Her team screened thousands of small molecules at the U-M Center for Chemical Genomics in search of a new drug candidate, but none of them showed promise. Collins then turned to Professor David Sherman, an avid scuba diver who collects microorganisms underwater to help pioneer new antibiotics, anticancer drugs and other medicines.
Collins screened Sherman’s collection and found some molecules that show potential to inhibit the protein. She now is working with Sherman and others to perform more tests in hopes that one molecule stands out in its ability to treat HIV.
“One of the things I love about studying viruses is they teach you so much about the way our body works,” she said. “HIV is so highly evolved, and so it’s fascinating to see how this particular virus is able to evade the ways in which our body identifies and counteracts infections. It’s further motivation for me to eradicate this virus.”
Barriers to Treatment and Prevention
The numbers still stagger Rogério M. Pinto.
Much progress has been made in regard to HIV prevention over the past three decades, yet 1.8 million people worldwide became infected with HIV in 2017, including 180,000 people younger than 15.
“We know so much from a biomedical and behavioral standpoint, but we have not tackled as fiercely the structural barriers to both prevention and treatment,” said Pinto, whose research focuses on uncovering factors that facilitate and/or hinder patient access to HIV prevention and treatment services.
With support from the National Institute of Mental Health, Pinto and collaborators at the U-M Interprofessional Collaboration Implementation Group are working to develop behavioral and structural interventions that could mitigate barriers that keep underserved populations from accessing an important HIV drug.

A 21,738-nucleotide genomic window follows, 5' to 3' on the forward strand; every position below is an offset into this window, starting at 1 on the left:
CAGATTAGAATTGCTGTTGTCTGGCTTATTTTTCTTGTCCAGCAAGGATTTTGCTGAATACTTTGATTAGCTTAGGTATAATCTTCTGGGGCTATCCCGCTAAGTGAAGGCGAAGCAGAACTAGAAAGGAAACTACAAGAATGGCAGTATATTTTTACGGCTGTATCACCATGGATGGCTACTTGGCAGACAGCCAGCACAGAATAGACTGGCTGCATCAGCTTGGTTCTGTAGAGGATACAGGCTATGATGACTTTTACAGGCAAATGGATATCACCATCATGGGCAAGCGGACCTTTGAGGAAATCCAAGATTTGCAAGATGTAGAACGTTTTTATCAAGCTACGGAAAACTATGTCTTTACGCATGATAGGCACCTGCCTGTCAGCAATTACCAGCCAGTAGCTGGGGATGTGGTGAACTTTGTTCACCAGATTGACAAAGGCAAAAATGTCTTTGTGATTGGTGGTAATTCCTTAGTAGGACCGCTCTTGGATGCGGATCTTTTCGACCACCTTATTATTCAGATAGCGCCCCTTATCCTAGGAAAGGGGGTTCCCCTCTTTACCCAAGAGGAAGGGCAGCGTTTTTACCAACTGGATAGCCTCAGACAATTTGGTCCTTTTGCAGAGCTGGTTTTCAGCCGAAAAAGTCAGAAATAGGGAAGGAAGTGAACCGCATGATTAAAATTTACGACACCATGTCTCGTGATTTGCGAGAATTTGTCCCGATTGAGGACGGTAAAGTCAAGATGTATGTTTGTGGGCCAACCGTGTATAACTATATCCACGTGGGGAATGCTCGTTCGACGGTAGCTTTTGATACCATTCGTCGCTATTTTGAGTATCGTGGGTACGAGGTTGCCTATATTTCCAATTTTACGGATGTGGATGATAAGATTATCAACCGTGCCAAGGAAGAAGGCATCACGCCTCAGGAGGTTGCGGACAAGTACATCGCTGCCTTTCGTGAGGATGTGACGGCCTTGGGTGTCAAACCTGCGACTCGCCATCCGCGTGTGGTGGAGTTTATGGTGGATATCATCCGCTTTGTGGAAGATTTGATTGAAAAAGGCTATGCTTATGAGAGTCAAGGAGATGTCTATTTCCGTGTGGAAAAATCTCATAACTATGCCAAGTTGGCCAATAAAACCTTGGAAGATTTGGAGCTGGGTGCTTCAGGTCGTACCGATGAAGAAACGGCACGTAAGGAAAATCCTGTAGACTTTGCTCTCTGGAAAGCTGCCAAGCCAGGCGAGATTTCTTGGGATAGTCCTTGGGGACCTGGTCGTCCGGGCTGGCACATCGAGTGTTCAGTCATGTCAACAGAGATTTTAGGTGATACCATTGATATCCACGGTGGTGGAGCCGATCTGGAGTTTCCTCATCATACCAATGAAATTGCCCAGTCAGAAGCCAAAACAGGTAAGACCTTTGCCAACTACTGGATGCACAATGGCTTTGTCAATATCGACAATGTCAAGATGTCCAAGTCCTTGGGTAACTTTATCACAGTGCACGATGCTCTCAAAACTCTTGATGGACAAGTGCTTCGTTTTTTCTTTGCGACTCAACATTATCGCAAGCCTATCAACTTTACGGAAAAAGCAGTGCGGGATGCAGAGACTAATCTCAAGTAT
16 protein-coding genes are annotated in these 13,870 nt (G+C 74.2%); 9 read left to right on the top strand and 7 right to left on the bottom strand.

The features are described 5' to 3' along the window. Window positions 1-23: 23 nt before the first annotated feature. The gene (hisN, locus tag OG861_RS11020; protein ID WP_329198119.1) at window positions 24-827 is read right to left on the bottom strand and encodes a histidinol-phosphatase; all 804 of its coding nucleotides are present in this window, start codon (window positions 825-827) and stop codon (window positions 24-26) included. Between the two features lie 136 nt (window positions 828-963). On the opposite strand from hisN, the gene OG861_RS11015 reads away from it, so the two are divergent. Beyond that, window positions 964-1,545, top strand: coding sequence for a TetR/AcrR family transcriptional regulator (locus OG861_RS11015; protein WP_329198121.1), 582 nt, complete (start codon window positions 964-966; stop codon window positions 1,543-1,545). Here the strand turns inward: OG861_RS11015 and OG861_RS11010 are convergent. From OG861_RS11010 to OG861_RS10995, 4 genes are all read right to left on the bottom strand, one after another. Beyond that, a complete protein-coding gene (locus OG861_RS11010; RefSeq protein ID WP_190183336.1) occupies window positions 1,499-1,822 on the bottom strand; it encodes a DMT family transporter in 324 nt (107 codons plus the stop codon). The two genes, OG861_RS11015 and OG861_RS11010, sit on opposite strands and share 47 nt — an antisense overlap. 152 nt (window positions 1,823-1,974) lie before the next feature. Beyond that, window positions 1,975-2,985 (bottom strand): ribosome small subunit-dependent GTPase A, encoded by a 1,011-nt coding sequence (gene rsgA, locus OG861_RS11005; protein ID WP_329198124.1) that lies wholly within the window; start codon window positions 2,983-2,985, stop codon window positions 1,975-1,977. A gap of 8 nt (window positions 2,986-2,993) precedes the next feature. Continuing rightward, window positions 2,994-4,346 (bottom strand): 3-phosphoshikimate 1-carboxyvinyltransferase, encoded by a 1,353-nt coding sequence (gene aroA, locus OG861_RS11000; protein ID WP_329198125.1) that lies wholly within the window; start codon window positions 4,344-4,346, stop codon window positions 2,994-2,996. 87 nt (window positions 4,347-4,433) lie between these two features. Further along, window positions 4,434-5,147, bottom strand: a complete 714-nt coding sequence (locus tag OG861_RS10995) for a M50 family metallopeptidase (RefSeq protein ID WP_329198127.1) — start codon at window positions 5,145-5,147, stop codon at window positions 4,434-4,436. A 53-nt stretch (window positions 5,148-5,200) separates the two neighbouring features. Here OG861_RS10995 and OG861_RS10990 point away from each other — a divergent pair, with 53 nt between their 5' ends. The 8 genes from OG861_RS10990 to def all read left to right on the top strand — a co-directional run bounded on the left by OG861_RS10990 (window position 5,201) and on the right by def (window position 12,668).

Pre-exposure prophylaxis (PrEP) is a daily pill that can help people who are vulnerable to acquiring HIV. Medicine contained in the pill can help keep the virus from establishing a permanent infection.
Pinto understands its benefits, so he and his colleagues identified 30 potential barriers to accessing PrEP, as well as 31 potential solutions to those barriers.
Their findings show one striking barrier to accessing PrEP—healthcare providers’ lack of knowledge and biases toward those who most need the drug. Providers appear to believe that certain patients, such as transgender women and people of color, may be unable to consistently adhere to prescribed regimens or will stop using condoms to prevent HIV transmission.
In order to counteract these biases, Pinto and his colleagues are developing a training intervention for providers of social, public health and primary care services to improve cultural competency and better identify patients who could benefit from PrEP.
“There are a number of barriers that keep people from accessing PrEP, and so our research highlights the fact that multiple interventions should be adopted to counteract these obstacles,” Pinto said. “We also have to understand that HIV doesn’t happen in a vacuum. It happens disproportionately to populations that have been historically underserved and stigmatized. That’s why it’s critical for us to continue building community partnerships so that we can combat HIV on a behavioral and structural level, and advance social justice.”